Jewelry Box #4: Hardware, the next hurdle.

  • Advertise with us
Blog entry by Jon3 posted 02-23-2009 12:03 AM 977 reads 0 times favorited 1 comment Add to Favorites Watch
« Part 3: Gappy like your gran pappy's teeth after 80 years of sweets. Part 4 of Jewelry Box series Part 5: The mistake train is leaving the station. All aboard! »

Looking good so far. Now its time to mangle the pretty box up with hardware.

I used a jig and routed out the quadrant hinge form.

Which fit nicely.

Only to provide me a box with a 3/16 offset the first time around. I assumed I messed up the jig, so I planed the top and bottom flat again, and re-read the manual before attacking some scrap wood. 3/16th again.

A few emails back to the manufacturer, and I got a new one. (Beall, best service in the biz!)

Now, the next round isn’t perfect, but its within a whisper of perfect.

Then I went and proceeded to mangler the heck out of the mortise for the lock, blowing a HUGE hole in the front of the box. I didn’t take any more photographs at this point, because I was so supremely angry at myself I ran out of the shop and didn’t go back until I cooled down (~3 beers, followed by 2 weeks out of the shop did it.)

I decided mistakes happen, and anything is fixable. I like to inlay, so I pulled out my little whiteside kit, and decided to make an inlay to cover up my goof. ooh wait. I meant design element. I PLANNED THIS! YES, THATS THE TICKET!

And its a jewelry box for my wife, so I’ll use a heart shape, which bears absolutely no relation to the shape of the aforementioned blowout, which as I remind you, never happened.

I start with cheap 1/8th hardboard as I play with template sizes. I have no symmetry skills, so I tape 2 pieces tightly together, and pass em over the jointer. Follow up with some light spindle sanding.

Then unfold and glue together. Ta-da!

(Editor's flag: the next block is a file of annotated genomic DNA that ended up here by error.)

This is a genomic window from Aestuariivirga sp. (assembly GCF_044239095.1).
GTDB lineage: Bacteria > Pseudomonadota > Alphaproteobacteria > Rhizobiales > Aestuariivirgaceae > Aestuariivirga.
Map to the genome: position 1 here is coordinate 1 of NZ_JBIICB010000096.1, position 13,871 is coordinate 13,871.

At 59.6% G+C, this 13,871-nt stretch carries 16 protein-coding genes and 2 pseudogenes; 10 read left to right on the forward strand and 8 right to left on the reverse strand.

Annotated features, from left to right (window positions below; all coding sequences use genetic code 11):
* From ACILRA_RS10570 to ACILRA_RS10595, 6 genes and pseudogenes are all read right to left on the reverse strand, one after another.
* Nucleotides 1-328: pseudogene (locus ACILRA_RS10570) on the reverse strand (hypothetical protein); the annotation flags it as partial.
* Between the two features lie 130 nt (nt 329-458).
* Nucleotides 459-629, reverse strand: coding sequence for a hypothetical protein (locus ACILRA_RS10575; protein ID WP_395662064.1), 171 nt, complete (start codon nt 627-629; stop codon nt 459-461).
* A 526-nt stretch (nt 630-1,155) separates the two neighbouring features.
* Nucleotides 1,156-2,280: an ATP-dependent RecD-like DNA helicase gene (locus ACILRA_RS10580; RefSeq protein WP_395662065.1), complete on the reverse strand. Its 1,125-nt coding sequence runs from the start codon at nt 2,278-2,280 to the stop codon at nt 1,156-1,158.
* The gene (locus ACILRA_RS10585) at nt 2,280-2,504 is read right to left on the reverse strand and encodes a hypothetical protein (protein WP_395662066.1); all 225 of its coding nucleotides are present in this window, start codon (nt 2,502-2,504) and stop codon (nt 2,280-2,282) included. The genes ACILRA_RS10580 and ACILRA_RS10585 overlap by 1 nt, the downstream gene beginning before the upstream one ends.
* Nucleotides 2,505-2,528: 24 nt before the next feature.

First, the top of the blowout is real thin (the bottom blew entirely through to the front of the box, so before I inlay, I mix up a dixie full of 5 minute epoxy and reinforce the heck out of the blowout. I tape over the big hole in the front, and slather it on.

I also managed to completely mis-align the retaining bar of the lock in the top half. whittle some sticks, slather glue, and …

And since I re-mortised the bottom after the bad offset, I also need to fix holes there too….

I always transfer my cheap hardboard inlay patterns to plexi once I get a size and shape I like completed. Just takes a pattern bit on the router table. Then I tried it out the plexi pattern on some scrap maple a few times.

Fitted glued and smoothed. You can’t even tell there was a blowout. Which, if you recall, there wasn’t. So stop saying there was!

After a lot of double checking, I drilled a near perfect hole for the key. Heck, even I get lucky sometimes.

Phew, enough for now!

1 comment so far

View Scott Bryan's profile

Scott Bryan

27251 posts in 3243 days

#1 posted 02-23-2009 01:30 AM

Nice recovery. I have always said that there are no mistakes in woodworking- only opportunities to add more details.

-- Challenges are what make life interesting; overcoming them is what makes life meaningful- Joshua Marine

Have your say...

You must be signed in to post the comments.

DISCLAIMER: Any posts on LJ are posted by individuals acting in their own right and do not necessarily reflect the views of LJ. LJ will not be held liable for the actions of any user.

Latest Projects | Latest Blog Entries | Latest Forum Topics